Living and Working Conditions at the Turn of the Century.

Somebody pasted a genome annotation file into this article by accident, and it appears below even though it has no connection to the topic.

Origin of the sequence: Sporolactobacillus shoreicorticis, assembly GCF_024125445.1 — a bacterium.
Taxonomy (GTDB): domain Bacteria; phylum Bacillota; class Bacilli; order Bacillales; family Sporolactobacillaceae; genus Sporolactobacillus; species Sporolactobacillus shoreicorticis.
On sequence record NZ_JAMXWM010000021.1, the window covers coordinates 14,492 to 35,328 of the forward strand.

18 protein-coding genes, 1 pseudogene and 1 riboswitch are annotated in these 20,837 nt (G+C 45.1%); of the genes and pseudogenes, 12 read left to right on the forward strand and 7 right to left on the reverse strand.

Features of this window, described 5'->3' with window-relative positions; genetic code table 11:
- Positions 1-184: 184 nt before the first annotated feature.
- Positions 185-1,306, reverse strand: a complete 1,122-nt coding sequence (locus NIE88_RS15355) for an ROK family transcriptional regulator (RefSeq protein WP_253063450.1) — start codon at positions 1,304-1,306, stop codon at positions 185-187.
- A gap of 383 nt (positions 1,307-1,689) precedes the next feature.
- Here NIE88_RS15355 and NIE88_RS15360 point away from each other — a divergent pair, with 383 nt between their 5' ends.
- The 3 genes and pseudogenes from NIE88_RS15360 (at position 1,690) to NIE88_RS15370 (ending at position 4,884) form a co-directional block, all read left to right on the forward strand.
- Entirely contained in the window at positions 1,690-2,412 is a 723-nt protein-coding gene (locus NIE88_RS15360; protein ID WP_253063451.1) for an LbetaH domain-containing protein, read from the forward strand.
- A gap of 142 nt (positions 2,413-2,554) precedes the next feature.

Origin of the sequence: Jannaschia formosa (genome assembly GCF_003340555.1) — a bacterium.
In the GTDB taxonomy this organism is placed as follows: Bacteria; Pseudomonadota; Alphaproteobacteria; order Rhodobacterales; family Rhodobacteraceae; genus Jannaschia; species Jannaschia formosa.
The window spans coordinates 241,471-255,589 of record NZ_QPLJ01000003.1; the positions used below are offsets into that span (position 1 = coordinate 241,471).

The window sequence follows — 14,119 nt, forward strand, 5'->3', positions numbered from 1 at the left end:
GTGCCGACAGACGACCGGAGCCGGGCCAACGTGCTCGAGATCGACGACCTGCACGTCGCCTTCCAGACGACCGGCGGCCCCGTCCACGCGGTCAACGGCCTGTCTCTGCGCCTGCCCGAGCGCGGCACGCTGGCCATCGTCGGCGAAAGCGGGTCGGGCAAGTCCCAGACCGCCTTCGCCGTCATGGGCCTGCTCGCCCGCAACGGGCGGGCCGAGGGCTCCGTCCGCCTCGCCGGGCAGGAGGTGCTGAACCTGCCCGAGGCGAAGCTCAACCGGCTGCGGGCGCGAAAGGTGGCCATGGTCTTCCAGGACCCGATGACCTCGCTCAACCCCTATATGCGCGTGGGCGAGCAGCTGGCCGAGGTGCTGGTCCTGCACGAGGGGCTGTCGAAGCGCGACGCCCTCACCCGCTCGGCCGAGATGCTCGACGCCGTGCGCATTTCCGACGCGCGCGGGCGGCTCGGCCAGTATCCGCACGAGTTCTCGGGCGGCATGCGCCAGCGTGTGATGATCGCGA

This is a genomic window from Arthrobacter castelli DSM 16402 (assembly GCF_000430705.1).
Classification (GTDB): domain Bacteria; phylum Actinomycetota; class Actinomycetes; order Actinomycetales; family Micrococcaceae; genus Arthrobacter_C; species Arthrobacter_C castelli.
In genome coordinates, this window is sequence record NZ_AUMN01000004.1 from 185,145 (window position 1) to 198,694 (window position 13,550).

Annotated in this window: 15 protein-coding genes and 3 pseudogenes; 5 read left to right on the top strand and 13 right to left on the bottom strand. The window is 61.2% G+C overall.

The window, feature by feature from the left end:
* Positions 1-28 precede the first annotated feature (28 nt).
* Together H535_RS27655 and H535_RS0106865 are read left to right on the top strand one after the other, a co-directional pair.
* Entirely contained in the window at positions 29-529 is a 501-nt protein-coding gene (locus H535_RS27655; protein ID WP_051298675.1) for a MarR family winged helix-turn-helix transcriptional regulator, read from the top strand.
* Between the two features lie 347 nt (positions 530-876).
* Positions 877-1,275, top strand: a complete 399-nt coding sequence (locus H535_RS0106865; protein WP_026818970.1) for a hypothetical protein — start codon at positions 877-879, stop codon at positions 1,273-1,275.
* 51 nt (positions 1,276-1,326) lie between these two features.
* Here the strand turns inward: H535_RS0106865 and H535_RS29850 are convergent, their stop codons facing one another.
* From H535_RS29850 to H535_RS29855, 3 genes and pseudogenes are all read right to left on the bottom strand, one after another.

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The living and working conditions in Australia, at the start of the century depended very much on which social class a person belonged to because the society followed ‘laissez-faire’ policies, that is, the government interfered little in economic affairs and left people to look after themselves. Therefore, between the rich and the poor there were enormous differences in living conditions such as education, health and hygiene and in particular leisure. For average Australians work was very laborious, and in some cases even dangerous, and many employees were treated no better than slaves. Even though working conditions, hours and wages were harsh, they were much better than those of other industrial countries, making Australia known as a ‘working man’s paradise.’ How comfortable your life was depended on your social class. There were three main classes to which a person could belong, the upper-class, who were very rich and owned large amounts of land, large businesses or had otherwise inherited their wealth, the middle class, which was made up of small shop keepers or people who had professional occupations such as teachers, lawyers and accountants, or were self employed, and the working class, who generally worked under a boss in a manual job. Most people belonged to this class. They didn’t have the opportunities in life that the upper-class did and they lived much harder lives. The rich and poor received different degrees of education. All children attended primary school, where they were taught basic reading, writing and arithmetic. Most left school at the age of twelve and went to work, but those who could afford it moved on to secondary school. From 1911, males between the ages of twelve and twenty six were forced to do military training. Until the age of fifteen, you were a junior cadet, which usually involved marching practice around the school playground. Boys then became cadets until they did full training when they turned eighteen. There were many health...
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